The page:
The United Nations Environment Programme (UNEP) has correctly designated cigarette filters as a form of single-use plastic. The Intergovernmental Negotiating Committee (INC) for the plastics treaty must consider a ban or strict regulation of all single-use plastics as a necessary measure to reduce pollution and save our oceans. INC-2 will be held May 29-June 2, 2023 in Paris.
Cigarette filters are the number one form of litter worldwide – 4.5 trillion are littered every year.
Banning cigarette filters would better protect our environment and public health.
Stop Tobacco Pollution Alliance (STPA)
ASH is proud to be a founding and organizing member for the Stop Tobacco Pollution Alliance (STPA), a global coalition of 101 public health organizations who recognize the crucial intersection of tobacco control and environmental health. STPA will actively participate in the UN plastics treaty negotiations from November 2022 through 2024 and remain active to ensure strong implementation of treaty measures that serve to reduce the tobacco epidemic and its toll on the environment.
Key Resources from STPA
Cigarettes are toxic, plastic waste with no health benefit
- Journal Article: Cellulose acetate cigarette filter is hazardous to human health
- Research Review: The Cigarette Filter: A Review of Utility, Environmental Impacts, and Policy Solutions
- Multidisciplinary Study: Smokers’ Behaviour and the Toxicity of Cigarette Filters to Aquatic Life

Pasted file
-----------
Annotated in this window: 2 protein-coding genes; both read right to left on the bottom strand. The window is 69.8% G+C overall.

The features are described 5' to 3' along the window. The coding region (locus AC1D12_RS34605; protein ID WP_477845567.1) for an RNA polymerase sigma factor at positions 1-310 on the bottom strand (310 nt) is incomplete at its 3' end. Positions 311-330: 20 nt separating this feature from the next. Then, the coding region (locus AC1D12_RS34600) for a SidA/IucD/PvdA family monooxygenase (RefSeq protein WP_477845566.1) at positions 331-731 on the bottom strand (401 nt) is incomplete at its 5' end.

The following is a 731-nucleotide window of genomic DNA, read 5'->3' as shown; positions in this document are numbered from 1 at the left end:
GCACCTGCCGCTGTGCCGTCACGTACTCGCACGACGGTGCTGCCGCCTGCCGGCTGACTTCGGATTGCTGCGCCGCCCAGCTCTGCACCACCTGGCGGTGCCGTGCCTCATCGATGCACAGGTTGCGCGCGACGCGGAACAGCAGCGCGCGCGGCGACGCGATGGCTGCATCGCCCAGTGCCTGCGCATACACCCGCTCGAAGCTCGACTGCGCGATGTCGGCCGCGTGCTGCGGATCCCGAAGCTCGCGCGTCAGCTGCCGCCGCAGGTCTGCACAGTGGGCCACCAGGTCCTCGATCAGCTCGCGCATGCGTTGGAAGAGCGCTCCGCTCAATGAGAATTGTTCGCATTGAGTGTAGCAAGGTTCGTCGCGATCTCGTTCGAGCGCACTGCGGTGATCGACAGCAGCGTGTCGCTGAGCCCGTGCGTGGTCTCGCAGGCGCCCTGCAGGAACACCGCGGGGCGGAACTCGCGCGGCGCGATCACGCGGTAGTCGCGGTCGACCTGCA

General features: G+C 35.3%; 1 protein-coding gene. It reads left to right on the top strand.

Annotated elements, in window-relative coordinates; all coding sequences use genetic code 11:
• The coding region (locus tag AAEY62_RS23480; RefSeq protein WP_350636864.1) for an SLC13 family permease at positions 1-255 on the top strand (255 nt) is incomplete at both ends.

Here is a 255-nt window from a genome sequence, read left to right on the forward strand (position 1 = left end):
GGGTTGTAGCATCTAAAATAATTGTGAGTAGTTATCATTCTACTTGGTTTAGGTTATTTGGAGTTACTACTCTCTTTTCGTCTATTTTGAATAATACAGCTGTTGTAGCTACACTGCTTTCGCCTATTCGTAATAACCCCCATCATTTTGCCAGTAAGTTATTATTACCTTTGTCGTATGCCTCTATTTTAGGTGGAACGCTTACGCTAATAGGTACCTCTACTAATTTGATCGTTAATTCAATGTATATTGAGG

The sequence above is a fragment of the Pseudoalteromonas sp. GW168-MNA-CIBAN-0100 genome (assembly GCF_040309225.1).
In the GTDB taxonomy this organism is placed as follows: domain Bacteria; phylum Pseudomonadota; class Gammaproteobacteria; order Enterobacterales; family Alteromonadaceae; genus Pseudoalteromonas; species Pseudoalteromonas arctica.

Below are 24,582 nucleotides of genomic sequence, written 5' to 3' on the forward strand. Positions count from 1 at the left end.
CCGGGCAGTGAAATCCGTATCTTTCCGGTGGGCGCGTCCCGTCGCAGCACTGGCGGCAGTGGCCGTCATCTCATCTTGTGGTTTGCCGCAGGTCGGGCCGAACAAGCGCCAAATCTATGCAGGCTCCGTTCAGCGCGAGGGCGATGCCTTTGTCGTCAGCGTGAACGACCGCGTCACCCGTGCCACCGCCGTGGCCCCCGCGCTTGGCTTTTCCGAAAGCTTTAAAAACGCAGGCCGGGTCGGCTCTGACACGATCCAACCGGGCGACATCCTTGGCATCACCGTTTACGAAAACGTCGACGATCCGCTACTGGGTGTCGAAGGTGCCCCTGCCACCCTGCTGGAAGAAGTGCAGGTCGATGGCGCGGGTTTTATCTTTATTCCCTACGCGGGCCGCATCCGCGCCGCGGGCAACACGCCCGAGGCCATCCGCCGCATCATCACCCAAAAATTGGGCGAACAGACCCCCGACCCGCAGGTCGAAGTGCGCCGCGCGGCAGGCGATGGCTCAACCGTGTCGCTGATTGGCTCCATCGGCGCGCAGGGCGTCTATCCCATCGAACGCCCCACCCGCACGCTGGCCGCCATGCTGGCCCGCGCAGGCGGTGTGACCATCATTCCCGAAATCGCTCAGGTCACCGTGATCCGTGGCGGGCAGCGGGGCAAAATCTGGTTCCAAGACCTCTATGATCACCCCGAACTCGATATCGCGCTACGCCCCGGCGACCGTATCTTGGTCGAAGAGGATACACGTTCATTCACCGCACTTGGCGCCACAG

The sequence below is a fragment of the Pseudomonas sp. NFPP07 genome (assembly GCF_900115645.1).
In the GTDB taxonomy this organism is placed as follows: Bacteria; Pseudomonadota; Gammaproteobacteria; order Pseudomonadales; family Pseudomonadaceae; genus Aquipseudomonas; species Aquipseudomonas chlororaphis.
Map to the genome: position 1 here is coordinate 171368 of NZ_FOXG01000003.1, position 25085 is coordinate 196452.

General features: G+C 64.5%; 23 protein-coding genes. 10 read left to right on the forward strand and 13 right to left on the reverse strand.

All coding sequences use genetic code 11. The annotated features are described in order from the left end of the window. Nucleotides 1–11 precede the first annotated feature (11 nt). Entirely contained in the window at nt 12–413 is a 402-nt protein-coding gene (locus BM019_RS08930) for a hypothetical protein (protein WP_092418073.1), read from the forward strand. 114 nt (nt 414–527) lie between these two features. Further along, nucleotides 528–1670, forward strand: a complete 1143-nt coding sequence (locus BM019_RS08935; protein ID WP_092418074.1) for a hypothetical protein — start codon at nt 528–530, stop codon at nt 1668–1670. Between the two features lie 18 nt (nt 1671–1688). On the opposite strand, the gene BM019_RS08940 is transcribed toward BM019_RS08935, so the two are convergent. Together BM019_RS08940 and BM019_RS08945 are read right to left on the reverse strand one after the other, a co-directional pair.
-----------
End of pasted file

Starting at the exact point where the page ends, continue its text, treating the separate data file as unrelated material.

- Journal Article: The ‘filter fraud’ persists: the tobacco industry is still using filters to suggest lower health risks while destroying the environment
- Journal Article: Whose butt is it? tobacco industry research about smokers and cigarette butt waste
- Journal Article: A second life for cigarette butts? A review of recycling solutions
- Bioaccumulation study of organic compounds from smoked cigarette litter in the freshwater rainbow trout, Oncorhynchus mykiss
- Journal Article: Cigarettes Butts and the Case for an Environmental Policy on Hazardous Cigarette Waste
- Journal Article: Tobacco Product Waste: An Environmental Approach to Reduce Tobacco Consumption
- Journal Article: Time to kick the butt of the most common litter item in the world: Ban cigarette filters
- Blog: Global Plastics Treaty must align with Global Tobacco Control Treaty
- Tobacco Tactics: Plastics, the Environment and the Tobacco Industry
- STOP Issue Brief: The Tobacco Industry and the Environment
- White Paper: Tobacco Product Waste